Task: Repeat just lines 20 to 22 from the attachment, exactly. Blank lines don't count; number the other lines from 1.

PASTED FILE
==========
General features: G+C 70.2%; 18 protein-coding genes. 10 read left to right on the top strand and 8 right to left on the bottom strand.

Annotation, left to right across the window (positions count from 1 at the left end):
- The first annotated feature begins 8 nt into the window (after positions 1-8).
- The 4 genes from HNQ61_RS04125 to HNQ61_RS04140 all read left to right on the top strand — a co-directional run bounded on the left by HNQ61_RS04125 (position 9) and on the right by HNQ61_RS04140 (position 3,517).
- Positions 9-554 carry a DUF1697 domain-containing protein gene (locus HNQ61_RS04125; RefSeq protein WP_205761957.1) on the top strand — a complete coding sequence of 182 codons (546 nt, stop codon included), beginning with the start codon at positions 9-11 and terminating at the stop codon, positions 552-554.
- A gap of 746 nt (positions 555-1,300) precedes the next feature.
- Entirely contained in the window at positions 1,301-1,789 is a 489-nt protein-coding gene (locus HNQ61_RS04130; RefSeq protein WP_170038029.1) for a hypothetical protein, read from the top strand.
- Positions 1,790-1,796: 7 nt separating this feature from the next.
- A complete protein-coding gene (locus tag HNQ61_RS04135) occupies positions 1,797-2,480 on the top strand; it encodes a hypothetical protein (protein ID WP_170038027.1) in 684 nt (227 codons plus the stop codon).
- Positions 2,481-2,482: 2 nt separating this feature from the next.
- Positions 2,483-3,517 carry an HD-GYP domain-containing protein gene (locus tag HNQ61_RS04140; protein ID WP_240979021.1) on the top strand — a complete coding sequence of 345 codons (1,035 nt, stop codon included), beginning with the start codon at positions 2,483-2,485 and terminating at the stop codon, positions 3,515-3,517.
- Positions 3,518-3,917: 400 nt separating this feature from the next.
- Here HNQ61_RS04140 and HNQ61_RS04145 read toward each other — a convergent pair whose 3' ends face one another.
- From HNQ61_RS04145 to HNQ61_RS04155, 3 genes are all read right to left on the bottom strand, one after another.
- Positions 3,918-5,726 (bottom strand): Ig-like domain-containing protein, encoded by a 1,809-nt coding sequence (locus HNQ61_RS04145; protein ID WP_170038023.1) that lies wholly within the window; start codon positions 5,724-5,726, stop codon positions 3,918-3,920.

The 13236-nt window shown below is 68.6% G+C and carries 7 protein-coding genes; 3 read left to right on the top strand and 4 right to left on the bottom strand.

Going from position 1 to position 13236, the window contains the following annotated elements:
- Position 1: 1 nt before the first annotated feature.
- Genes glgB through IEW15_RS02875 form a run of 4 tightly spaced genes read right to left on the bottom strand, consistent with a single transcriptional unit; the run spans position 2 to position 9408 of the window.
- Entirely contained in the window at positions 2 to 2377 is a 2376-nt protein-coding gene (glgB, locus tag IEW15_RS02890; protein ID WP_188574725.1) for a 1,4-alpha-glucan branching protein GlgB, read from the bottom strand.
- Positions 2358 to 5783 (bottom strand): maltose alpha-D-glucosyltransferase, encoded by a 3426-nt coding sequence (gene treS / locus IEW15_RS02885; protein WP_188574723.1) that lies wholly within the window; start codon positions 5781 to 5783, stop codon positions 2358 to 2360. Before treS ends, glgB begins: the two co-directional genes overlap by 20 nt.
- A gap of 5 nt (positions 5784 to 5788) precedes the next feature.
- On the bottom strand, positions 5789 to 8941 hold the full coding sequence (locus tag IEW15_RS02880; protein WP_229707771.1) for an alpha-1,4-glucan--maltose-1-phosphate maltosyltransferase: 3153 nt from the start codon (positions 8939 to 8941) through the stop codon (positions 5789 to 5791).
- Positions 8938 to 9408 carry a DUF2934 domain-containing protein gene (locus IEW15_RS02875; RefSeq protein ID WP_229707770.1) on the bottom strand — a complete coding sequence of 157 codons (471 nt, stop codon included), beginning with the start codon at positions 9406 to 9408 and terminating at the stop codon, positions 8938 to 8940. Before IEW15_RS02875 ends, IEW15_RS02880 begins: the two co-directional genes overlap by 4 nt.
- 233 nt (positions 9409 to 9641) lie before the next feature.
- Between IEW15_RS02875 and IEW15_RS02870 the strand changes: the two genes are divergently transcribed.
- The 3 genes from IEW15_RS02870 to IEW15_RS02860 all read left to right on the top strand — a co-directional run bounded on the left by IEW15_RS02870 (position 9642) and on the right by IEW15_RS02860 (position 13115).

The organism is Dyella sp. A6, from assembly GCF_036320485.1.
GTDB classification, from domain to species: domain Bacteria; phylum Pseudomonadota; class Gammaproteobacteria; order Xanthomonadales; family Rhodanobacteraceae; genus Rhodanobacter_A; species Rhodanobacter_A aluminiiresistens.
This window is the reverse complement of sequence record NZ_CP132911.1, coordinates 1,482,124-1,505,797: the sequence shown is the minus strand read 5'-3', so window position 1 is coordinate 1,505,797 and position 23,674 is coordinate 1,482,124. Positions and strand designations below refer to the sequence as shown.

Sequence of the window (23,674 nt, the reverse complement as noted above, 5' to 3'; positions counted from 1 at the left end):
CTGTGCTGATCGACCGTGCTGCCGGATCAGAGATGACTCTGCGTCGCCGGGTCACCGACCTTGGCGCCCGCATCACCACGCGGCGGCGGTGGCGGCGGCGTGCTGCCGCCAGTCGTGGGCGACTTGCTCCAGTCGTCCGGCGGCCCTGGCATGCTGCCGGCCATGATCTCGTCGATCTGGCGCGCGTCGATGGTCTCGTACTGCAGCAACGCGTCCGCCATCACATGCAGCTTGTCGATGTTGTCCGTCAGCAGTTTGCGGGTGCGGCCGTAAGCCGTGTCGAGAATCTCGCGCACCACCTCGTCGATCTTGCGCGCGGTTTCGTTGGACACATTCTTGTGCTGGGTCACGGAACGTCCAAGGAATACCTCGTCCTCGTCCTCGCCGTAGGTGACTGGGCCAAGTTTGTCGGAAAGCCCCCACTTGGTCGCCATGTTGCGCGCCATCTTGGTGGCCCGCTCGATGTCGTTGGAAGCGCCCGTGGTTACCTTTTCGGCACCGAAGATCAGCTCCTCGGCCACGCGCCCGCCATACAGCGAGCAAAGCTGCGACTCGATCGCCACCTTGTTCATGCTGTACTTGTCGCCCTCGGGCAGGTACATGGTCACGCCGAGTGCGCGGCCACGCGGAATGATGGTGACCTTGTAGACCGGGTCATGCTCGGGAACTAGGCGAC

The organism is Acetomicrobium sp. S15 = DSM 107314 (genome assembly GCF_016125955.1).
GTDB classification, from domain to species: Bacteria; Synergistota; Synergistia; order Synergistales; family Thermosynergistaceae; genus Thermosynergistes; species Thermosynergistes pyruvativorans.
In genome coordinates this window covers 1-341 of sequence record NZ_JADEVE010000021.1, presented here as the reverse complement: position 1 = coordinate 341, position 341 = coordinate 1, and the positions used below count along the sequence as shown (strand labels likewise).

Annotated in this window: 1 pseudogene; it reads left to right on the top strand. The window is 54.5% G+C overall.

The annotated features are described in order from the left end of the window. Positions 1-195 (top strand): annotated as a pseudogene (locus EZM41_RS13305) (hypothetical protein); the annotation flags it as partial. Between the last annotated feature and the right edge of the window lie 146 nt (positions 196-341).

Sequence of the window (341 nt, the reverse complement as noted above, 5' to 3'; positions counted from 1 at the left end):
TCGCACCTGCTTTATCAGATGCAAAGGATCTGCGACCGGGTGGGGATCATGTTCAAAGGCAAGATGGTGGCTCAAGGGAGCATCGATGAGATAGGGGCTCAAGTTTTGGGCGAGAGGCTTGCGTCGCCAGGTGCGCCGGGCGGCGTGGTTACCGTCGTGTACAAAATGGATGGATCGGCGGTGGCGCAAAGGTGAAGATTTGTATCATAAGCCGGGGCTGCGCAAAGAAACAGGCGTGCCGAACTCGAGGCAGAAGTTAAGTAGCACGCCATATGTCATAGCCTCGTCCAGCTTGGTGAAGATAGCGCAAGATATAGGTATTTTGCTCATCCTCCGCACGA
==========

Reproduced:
- Entirely contained in the window at positions 2 to 2377 is a 2376-nt protein-coding gene (glgB, locus tag IEW15_RS02890; protein ID WP_188574725.1) for a 1,4-alpha-glucan branching protein GlgB, read from the bottom strand.
- Positions 2358 to 5783 (bottom strand): maltose alpha-D-glucosyltransferase, encoded by a 3426-nt coding sequence (gene treS / locus IEW15_RS02885; protein WP_188574723.1) that lies wholly within the window; start codon positions 5781 to 5783, stop codon positions 2358 to 2360. Before treS ends, glgB begins: the two co-directional genes overlap by 20 nt.
- A gap of 5 nt (positions 5784 to 5788) precedes the next feature.